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How much weight should a horse carry? New study

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  • How much weight can a pony cary ober fences
  • What size rider can a 2000lb percheron horse carry

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    03-24-2013, 01:26 PM
  #11
Super Moderator
Quote:
Originally Posted by Joe4d    
What a giant steaming pile of malarkey, the STUDY, just studied how many riders were at 10 percent. NO mention of where or why they came up with the 10 percent number. I think some of them might want to go actually ride a horse.

It seems to suggest that over 15% can lead to health issues according to the vet quoted, rather than just listing how many riders were at that size. 49% seem to be overweight according to them (more than 15%) and the only suggestion is that bigger riders need bigger horses - which is true but no mention of conformation.
     
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    03-24-2013, 01:31 PM
  #12
Green Broke
And I wonder how much this "study" cost them/others???

Geesh! Gimme a break!
     
    03-24-2013, 01:39 PM
  #13
Green Broke
Wanted to buy.....

Clydesdale
Percheron
Belgian
Shire
Suffulk

Don't care anything about them as long as they weigh 2000 lbs.
nvr2many and doubleopi like this.
     
    03-24-2013, 01:41 PM
  #14
Trained
Haven't got time to read this just now, off to inflict considerably more than 10% on a horse.

I like that there is a big sample size here, but obviously will want to actually read and digest the findings before making any constructive comments.
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    03-24-2013, 01:41 PM
  #15
Super Moderator
Quote:
Originally Posted by nvr2many    
And I wonder how much this "study" cost them/others???

Geesh! Gimme a break!

Given how limited it is I doubt it cost very much.
SouthernTrails and nvr2many like this.
     
    03-24-2013, 10:41 PM
  #16
Trained
OK, now I have read it, and my take?

I need to look at the source article, not a newspaper report of the findings, because we all know you can't trust the media.

10% sounds a very very light ratio, and would remove swarths of riders from the population.

For arguments sake, lets take the 10% as new cutting edge research and the new reality is that no horse will carry more than 10%, what would be the law of unintended consequences here?

Lots and lots of riders would now be unable to ride their horses, a % of them may successfully lose weight and maintain that loss, so they will be good to go. But there are a whole bunch of us who will never be able to sustain a weight that is 10% of our current mounts so what happens to them? I presume that the purchase price of draft crosses would shoot up, but lighter horses what would be the welfare considerations there?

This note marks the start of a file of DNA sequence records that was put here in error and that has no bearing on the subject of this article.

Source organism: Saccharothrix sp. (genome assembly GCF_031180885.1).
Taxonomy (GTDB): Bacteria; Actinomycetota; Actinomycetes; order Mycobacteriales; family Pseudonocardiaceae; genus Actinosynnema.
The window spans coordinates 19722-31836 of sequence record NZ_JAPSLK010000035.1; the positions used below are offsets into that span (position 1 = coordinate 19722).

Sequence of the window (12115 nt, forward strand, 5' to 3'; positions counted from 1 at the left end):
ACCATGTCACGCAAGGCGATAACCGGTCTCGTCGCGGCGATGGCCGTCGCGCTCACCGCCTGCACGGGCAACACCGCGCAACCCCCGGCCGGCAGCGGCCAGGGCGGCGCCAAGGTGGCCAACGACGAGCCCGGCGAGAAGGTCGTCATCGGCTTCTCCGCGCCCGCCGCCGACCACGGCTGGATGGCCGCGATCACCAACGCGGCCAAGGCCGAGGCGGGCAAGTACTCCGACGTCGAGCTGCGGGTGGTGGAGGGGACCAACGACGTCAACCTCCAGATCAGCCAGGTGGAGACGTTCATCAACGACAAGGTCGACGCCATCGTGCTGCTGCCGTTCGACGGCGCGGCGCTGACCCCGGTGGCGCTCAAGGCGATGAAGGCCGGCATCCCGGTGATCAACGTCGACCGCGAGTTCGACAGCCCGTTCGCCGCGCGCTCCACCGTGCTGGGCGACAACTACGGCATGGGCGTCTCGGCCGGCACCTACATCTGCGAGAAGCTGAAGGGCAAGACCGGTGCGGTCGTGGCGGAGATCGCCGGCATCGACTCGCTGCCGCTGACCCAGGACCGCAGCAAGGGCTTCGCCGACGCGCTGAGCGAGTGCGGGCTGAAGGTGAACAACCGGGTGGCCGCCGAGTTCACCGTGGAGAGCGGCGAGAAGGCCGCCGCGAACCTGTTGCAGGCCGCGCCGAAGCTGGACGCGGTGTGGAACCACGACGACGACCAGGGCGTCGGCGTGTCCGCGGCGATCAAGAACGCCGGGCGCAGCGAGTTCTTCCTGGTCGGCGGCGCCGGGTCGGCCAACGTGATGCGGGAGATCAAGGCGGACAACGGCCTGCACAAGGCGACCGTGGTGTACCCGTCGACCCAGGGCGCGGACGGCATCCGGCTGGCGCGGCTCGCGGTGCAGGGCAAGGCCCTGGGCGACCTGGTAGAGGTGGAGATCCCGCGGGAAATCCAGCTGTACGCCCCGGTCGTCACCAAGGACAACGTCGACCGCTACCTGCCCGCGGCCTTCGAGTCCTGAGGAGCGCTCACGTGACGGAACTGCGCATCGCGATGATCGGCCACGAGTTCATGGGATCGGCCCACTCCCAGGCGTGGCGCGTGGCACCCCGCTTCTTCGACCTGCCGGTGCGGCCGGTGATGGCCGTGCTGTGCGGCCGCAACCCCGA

I am assuming that horses all suffer some sort of wear and tear damage from most anything that we do to them, be it chasing cans, cutting cows, jumping fences, being a dressage star, each discipline must have some degree of damage, it is probably a question how much we are comfortable with.
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    03-24-2013, 11:03 PM
  #17
Super Moderator
Sorry, but it's likely that almost all riding has detrimental affects on the horse, over time. Without a doubt, the horse who is ridden for a lifetime will have more joint damage than one who's never carried a rider for the same number of years. Think of all the military mounts that carried WELL over 10% of their weight.

Honestly . . . . . Get a life!
     
    03-25-2013, 12:21 AM
  #18
Started
I don't think 152 horses is an adequate sample size given the studies you would need to do. Perhaps if that was the sample size for every percent bracket studied, but of those 152 horse / rider pairs how many were in satisfactory, and how many were above the limit? With horses and riders there are too many different conditions (floppy riders, potato sack riders vs. riders who move with the horse, different saddle weights, time spent in the saddle, the type of work done, horses physiology, etc.)
     
    03-25-2013, 12:39 AM
  #19
Green Broke
10% would eliminate most adult riders except with draft or draft cross horses. Who would be able to train horses then? Jockeys or kids?

I didn't read the article, so I don't know much about the study. Such as, how long the study was done, ages, conformation, or body structure of the horses. With only 152 horses studied, were there different diversities of horses such as breeds and ages involved?

Sounds like a study started by a PETA or similarly affiliated person. They probably are trying to eliminate all horseback riding.
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    03-25-2013, 12:42 AM
  #20
Green Broke
Quote:
Originally Posted by usandpets    

Sounds like a study started by a PETA or similarly affiliated person. They probably are trying to eliminate all horseback riding.
Posted via Mobile Device
I hope I never live to see that day!!!
     

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